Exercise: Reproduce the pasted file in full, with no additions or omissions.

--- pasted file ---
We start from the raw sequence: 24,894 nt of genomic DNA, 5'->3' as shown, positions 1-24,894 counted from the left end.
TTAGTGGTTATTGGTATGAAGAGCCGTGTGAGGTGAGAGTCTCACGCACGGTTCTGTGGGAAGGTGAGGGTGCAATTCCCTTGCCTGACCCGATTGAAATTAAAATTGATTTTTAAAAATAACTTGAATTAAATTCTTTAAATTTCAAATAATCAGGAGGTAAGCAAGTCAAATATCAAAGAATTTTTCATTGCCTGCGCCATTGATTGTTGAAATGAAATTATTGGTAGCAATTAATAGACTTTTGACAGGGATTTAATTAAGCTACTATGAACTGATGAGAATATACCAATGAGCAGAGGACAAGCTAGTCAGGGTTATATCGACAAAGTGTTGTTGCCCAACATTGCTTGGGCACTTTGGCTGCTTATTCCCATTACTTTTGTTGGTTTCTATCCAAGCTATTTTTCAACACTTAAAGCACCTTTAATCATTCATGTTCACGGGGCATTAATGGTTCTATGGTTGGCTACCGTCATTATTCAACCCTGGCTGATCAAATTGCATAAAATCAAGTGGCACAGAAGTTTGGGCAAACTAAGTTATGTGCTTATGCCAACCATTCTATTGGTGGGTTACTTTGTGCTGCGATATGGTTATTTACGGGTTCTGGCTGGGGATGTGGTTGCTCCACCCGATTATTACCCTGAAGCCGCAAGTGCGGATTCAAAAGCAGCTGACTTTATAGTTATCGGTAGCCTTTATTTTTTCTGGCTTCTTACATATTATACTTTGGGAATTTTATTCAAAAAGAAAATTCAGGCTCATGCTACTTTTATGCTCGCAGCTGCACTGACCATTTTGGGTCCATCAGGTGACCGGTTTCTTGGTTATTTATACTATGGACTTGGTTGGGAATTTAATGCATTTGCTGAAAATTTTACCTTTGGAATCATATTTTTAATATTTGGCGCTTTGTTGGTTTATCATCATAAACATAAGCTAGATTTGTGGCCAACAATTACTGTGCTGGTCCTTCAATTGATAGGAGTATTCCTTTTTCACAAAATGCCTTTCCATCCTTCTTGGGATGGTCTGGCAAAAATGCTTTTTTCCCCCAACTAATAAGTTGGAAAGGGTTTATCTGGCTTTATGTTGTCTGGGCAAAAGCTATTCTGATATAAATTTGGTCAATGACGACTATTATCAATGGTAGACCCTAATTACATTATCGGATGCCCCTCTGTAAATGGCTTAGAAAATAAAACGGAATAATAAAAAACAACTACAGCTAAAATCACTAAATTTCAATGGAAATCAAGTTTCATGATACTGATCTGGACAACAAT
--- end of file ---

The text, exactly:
We start from the raw sequence: 24,894 nt of genomic DNA, 5'->3' as shown, positions 1-24,894 counted from the left end.
TTAGTGGTTATTGGTATGAAGAGCCGTGTGAGGTGAGAGTCTCACGCACGGTTCTGTGGGAAGGTGAGGGTGCAATTCCCTTGCCTGACCCGATTGAAATTAAAATTGATTTTTAAAAATAACTTGAATTAAATTCTTTAAATTTCAAATAATCAGGAGGTAAGCAAGTCAAATATCAAAGAATTTTTCATTGCCTGCGCCATTGATTGTTGAAATGAAATTATTGGTAGCAATTAATAGACTTTTGACAGGGATTTAATTAAGCTACTATGAACTGATGAGAATATACCAATGAGCAGAGGACAAGCTAGTCAGGGTTATATCGACAAAGTGTTGTTGCCCAACATTGCTTGGGCACTTTGGCTGCTTATTCCCATTACTTTTGTTGGTTTCTATCCAAGCTATTTTTCAACACTTAAAGCACCTTTAATCATTCATGTTCACGGGGCATTAATGGTTCTATGGTTGGCTACCGTCATTATTCAACCCTGGCTGATCAAATTGCATAAAATCAAGTGGCACAGAAGTTTGGGCAAACTAAGTTATGTGCTTATGCCAACCATTCTATTGGTGGGTTACTTTGTGCTGCGATATGGTTATTTACGGGTTCTGGCTGGGGATGTGGTTGCTCCACCCGATTATTACCCTGAAGCCGCAAGTGCGGATTCAAAAGCAGCTGACTTTATAGTTATCGGTAGCCTTTATTTTTTCTGGCTTCTTACATATTATACTTTGGGAATTTTATTCAAAAAGAAAATTCAGGCTCATGCTACTTTTATGCTCGCAGCTGCACTGACCATTTTGGGTCCATCAGGTGACCGGTTTCTTGGTTATTTATACTATGGACTTGGTTGGGAATTTAATGCATTTGCTGAAAATTTTACCTTTGGAATCATATTTTTAATATTTGGCGCTTTGTTGGTTTATCATCATAAACATAAGCTAGATTTGTGGCCAACAATTACTGTGCTGGTCCTTCAATTGATAGGAGTATTCCTTTTTCACAAAATGCCTTTCCATCCTTCTTGGGATGGTCTGGCAAAAATGCTTTTTTCCCCCAACTAATAAGTTGGAAAGGGTTTATCTGGCTTTATGTTGTCTGGGCAAAAGCTATTCTGATATAAATTTGGTCAATGACGACTATTATCAATGGTAGACCCTAATTACATTATCGGATGCCCCTCTGTAAATGGCTTAGAAAATAAAACGGAATAATAAAAAACAACTACAGCTAAAATCACTAAATTTCAATGGAAATCAAGTTTCATGATACTGATCTGGACAACAAT